Other details of the crisis, however, have survived historical scrutiny. The Soviet Ambassador, Anatoly Dobrynin, “seemed to age ten years” when informed of the quarantine. It later turned out that he’d been able to deny the missiles’ existence because he knew only as much about them as his opponents. Dobrynin felt ever after, he said, a sense of “moral shock” that he’d been used by Khrushchev as an “involuntary tool of deceit.” United Nations Ambassador Valerian A. Zorin, on the other hand, was rather better informed, and refused to answer Adlai Stevenson’s questions about the rockets’ existence at the UN. “I am not in an American courtroom, sir!” he yelled, only to be met by Stevenson’s cool reply: “I am prepared to wait for an answer until Hell freezes over.”
Meanwhile, Khrushchev urged his colleagues to stay in the Kremlin round-the-clock to throw foreign journalists or “intelligence agents” off the scent. He slept next to the office wearing his suit, so that he was appropriately dressed to deal with important events as they arose. Tensions were exacerbated because the letters flying back-and-forth between the Russian leader and Kennedy would often take several hours to arrive. Khrushchev kicked off the exchange on Tuesday 23rd with aggressive self-justifications, thundering that the quarantine was a “gross violation … of international norms” and that the Americans’ actions could “lead to catastrophic consequences.” But on Friday 26th, as matters moved perilously forward, he wrote a heartfelt (perhaps drunken) missive that included his oft-quoted words on Cold War peril:
You are threatening us with war. If war should indeed break out, then it would not be in our power to stop it, for such is the logic of war. I have participated in two wars and know that when war ends when it has rolled through cities and villages, everywhere sowing death and destruction.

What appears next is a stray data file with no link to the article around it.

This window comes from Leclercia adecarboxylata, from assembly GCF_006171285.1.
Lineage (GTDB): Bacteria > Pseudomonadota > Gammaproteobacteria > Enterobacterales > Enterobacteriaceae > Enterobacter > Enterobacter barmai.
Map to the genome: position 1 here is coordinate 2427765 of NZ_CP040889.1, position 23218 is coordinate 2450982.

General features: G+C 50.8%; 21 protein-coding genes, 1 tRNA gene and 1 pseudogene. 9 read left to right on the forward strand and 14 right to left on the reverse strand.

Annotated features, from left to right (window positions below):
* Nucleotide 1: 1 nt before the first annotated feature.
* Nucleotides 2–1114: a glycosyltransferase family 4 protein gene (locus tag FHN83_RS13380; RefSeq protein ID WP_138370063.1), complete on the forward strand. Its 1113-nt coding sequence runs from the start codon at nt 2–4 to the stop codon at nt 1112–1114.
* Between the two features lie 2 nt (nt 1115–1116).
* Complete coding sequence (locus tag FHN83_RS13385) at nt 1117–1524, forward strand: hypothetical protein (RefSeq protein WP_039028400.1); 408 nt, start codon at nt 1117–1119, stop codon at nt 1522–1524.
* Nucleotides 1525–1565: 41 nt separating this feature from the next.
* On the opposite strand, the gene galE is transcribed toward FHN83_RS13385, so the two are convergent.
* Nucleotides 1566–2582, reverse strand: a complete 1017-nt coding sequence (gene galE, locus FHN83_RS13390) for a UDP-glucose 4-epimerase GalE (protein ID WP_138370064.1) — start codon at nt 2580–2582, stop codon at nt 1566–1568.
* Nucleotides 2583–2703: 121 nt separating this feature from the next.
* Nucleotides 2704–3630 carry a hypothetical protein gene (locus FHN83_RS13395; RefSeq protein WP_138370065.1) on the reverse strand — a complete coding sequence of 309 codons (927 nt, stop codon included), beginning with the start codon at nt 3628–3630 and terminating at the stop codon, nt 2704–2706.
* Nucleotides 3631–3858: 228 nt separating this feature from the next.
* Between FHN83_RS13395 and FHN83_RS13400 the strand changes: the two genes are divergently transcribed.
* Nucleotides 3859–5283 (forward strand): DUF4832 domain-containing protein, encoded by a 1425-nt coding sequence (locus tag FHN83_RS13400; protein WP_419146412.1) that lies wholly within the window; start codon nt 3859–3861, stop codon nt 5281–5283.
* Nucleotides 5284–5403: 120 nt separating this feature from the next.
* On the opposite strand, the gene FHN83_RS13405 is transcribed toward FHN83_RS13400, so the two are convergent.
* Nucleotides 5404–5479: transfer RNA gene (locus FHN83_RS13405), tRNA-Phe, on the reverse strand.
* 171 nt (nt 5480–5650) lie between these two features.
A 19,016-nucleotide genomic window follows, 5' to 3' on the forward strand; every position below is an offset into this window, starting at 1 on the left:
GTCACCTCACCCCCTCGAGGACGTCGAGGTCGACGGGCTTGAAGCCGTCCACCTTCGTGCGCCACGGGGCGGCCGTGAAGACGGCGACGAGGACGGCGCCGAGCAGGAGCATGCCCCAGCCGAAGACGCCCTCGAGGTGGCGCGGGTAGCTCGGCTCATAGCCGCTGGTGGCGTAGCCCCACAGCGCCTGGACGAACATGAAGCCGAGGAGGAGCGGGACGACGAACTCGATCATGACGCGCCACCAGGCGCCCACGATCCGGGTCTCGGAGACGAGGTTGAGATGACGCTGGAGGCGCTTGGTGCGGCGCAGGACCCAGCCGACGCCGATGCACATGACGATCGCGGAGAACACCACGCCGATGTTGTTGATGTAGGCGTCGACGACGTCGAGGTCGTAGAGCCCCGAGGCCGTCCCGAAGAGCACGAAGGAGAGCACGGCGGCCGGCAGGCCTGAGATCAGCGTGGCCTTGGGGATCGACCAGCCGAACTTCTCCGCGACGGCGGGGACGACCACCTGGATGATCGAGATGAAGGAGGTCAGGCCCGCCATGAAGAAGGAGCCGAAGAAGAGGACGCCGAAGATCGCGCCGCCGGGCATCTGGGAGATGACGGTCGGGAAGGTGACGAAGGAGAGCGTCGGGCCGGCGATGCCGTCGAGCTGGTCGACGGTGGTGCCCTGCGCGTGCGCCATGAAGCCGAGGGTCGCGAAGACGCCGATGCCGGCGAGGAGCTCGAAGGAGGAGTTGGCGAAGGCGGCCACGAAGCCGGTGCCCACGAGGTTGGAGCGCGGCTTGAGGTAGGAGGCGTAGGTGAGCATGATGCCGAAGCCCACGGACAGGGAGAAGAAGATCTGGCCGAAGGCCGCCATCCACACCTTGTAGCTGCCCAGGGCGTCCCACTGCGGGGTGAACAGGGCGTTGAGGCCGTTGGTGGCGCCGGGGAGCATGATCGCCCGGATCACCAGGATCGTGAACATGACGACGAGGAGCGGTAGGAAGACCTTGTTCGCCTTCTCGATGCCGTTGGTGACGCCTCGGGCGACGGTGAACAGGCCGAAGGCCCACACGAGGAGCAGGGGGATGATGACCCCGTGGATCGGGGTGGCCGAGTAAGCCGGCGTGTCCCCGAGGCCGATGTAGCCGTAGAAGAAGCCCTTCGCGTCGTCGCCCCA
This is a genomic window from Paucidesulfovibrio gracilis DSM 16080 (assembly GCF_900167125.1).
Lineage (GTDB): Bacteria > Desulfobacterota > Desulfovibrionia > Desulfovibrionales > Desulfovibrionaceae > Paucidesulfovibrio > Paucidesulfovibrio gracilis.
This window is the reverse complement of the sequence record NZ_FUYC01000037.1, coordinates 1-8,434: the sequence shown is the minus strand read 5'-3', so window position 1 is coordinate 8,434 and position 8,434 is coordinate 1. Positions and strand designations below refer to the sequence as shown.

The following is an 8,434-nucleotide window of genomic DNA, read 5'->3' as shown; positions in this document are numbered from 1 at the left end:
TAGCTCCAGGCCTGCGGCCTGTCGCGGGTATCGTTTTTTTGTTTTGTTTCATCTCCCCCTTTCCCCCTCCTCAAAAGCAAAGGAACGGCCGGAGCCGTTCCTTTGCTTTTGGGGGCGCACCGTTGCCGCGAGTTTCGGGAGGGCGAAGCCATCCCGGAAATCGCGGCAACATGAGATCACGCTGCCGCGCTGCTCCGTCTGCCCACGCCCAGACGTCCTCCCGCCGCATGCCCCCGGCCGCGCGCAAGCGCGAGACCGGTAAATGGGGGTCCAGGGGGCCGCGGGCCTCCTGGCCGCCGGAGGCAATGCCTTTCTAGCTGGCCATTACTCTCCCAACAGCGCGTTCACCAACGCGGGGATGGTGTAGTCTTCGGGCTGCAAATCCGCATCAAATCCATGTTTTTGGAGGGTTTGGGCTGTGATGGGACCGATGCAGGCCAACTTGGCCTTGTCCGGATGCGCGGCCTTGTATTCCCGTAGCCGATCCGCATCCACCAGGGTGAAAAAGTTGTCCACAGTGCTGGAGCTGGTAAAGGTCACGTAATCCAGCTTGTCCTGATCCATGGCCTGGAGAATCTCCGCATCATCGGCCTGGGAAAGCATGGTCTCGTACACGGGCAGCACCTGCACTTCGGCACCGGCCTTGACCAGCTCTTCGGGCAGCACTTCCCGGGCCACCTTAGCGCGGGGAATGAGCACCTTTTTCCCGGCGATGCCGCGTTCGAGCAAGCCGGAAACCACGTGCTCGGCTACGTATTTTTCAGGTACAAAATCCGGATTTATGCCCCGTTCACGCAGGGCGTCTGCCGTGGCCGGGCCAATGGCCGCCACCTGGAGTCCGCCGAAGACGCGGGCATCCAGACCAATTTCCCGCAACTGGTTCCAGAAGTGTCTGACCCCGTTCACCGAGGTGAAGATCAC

If neither side pulled back from the brink, he added, they would “clash like blind moles, and then reciprocal extermination [would] begin.” He and Kennedy “ought not now to pull on the ends of the rope in which you have tied the knot of war, because the more the two of us pull, the tighter that knot will be tied.”
Kennedy was touched by Khrushchev’s letter, but he realised that the two men remained bound by their helplessness. Both understood that they were not acting alone, that events had developed a logic of their own, and that one false move could unleash almighty consequences. Besides which, could Khrushchev really be trusted? He’d already spent the summer lying through his teeth. Conceivably, his entreaties were tactical and he was merely playing for time. When a second, tougher message arrived the following day demanding the removal of the Turkish missiles in return for a climbdown on Cuba, Kennedy’s suspicions increased.
This grand poker game continued, but it had a necessary cut-off point. White House hardliners were now devising a plan for massive, obliterating air-strikes on Cuba the following Tuesday (1,080 sorties in a day), to be followed by a full-scale invasion of the island the following week. The Soviet Lunar rockets, designed with their tactical nuclear warheads to vaporise an invading army, might yet be deployed, and their use might well be the starting gun for an atomic exchange.
The crisis reached its peak on Saturday, October 27th, as Kennedy contemplated Khrushchev’s two letters. Which of them should he answer? As he deliberated, ground-shaking news reached the White House. Five out of six of the medium-range missile sites in Cuba were now ready to strike, and the last would “probably be fully operational” on Sunday. By midday Sunday, the American Strategic Air Command would be “cocked” and ready to go with 162 missiles and 1,200 aeroplanes bearing a payload of 2,800 nuclear warheads.
Then, into this nail-biting situation came more bad news. The Soviets had shot down a U-2 spy-plane over Cuba, killing its American pilot. It felt, wrote Bobby Kennedy, as if “the noose was tightening on all of us, on Americans, on mankind, and that the bridges to escape were crumbling.” Diplomat Tommy Thompson urged JFK to reply to Khrushchev’s first, conciliatory letter and act as if the second didn’t exist. Khrushchev had got himself in a hell of a fix, Thompson said, and would welcome a way out. Kennedy delivered his message: an undertaking not to invade Cuba if the missiles were quickly removed. As for the Turkish rockets, he would make no commitment in public. But in the months that followed, he decided that they would be quietly removed.